Axons navigate to their targets by detecting signals within the environment through which they are growing. The surfaces of tracheae, which are prominent features of the insect body plan, could be detected as favorable pathways for sensory axons growing toward the brain. The pattern of the tracheal investment of the adult antennal lobe of the moth Manduca sexta suggested two specific possibilities for interaction between tracheae and axons during development: That tracheae might be involved in guiding olfactory receptor axons to their target region of the brain, the antennal lobe; and that tracheae could provide an address system within the lobe that defines the sites of glomeruli, which are olfactory-axon target areas within the lobe. To determine whether tracheae contribute to development of the primary olfactory pathway, the distribution of tracheae in the adult and developing antennal lobes was examined with both confocal and electron microscopes. During the major stages in which axons are growing into the antennal lobe and in which glomeruli are forming, the tracheal investment of the nerve and lobe was found to be minimal. Tracheae thus cannot serve as axon guides or as local address sites for newly forming glomeruli during the initial targeting of receptors onto the antennal lobe.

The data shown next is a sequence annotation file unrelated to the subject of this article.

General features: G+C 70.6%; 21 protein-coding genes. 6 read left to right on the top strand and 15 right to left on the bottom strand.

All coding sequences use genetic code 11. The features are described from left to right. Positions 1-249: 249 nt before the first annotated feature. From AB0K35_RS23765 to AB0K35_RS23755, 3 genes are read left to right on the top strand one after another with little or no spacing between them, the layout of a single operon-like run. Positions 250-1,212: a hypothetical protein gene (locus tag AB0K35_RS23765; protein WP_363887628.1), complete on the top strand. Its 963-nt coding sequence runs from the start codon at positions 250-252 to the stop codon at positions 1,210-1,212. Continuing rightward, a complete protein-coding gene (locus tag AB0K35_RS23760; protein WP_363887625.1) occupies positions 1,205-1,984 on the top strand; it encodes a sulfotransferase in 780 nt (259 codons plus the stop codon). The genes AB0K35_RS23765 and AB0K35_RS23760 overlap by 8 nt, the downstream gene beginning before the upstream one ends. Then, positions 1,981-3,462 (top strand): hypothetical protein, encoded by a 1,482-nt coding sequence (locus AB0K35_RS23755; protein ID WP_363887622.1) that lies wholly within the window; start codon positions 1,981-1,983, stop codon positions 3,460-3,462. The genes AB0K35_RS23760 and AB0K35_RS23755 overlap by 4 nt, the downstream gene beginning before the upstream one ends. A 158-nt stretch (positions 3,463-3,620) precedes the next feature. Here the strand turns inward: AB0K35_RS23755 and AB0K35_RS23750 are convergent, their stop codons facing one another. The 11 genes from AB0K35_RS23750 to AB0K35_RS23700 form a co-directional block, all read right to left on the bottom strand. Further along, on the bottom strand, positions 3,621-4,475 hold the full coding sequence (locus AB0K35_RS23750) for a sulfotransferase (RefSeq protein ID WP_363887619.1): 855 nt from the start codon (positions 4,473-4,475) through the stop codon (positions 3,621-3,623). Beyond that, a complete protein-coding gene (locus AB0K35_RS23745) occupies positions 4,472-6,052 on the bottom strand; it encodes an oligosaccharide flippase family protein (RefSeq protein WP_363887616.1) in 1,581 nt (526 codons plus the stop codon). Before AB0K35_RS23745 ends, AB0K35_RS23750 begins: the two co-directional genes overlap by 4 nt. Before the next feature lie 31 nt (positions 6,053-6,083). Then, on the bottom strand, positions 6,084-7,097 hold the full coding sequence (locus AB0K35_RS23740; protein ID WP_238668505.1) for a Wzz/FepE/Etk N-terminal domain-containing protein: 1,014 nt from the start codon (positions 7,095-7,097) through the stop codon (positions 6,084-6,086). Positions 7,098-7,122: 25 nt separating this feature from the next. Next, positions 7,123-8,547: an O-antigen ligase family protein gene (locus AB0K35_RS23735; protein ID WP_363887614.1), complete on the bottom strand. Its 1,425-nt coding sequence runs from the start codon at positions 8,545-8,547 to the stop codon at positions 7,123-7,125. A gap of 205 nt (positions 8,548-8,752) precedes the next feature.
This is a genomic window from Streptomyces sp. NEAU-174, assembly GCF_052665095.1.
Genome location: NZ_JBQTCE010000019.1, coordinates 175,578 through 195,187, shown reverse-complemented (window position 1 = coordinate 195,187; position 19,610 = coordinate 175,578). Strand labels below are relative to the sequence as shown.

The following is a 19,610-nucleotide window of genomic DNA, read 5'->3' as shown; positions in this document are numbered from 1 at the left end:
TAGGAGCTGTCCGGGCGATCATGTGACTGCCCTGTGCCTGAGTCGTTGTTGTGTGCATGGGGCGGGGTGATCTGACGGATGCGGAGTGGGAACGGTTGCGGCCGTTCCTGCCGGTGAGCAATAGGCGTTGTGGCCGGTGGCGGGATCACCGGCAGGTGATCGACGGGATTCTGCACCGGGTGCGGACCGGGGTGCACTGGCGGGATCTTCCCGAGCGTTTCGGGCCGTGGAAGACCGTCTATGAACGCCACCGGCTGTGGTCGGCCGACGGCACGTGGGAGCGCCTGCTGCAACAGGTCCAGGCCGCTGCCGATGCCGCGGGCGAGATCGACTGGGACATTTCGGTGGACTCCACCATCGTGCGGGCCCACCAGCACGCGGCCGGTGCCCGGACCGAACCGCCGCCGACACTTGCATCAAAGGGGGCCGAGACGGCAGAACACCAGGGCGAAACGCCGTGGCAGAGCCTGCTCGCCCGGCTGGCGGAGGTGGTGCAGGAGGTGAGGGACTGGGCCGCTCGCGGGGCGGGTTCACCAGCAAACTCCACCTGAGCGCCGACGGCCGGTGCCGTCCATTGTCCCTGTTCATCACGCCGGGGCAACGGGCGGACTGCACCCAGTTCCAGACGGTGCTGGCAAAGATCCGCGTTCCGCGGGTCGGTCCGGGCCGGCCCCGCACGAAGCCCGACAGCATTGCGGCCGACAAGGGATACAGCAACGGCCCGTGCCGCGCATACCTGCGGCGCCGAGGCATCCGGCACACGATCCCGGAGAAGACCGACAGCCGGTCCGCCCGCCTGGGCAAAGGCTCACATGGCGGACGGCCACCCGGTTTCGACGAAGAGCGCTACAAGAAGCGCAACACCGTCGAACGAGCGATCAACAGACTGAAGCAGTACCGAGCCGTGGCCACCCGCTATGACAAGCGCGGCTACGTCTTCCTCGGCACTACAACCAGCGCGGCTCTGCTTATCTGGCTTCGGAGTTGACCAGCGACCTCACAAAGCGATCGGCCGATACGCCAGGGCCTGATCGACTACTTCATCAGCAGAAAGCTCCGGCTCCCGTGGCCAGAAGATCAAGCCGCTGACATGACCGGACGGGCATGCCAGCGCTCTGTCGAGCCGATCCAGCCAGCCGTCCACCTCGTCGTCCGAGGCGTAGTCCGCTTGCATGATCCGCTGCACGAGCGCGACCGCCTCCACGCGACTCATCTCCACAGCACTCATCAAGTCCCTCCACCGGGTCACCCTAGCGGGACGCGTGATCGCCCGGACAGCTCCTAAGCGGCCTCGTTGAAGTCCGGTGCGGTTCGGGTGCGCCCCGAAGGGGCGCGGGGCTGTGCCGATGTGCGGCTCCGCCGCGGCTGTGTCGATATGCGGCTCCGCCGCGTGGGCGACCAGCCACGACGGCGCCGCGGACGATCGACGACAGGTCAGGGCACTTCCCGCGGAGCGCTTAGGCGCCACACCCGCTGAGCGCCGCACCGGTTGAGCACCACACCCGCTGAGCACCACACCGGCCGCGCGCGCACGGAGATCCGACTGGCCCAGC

ASJC Scopus subject areas
- Ecology, Evolution, Behavior and Systematics
- Developmental Biology
- Insect Science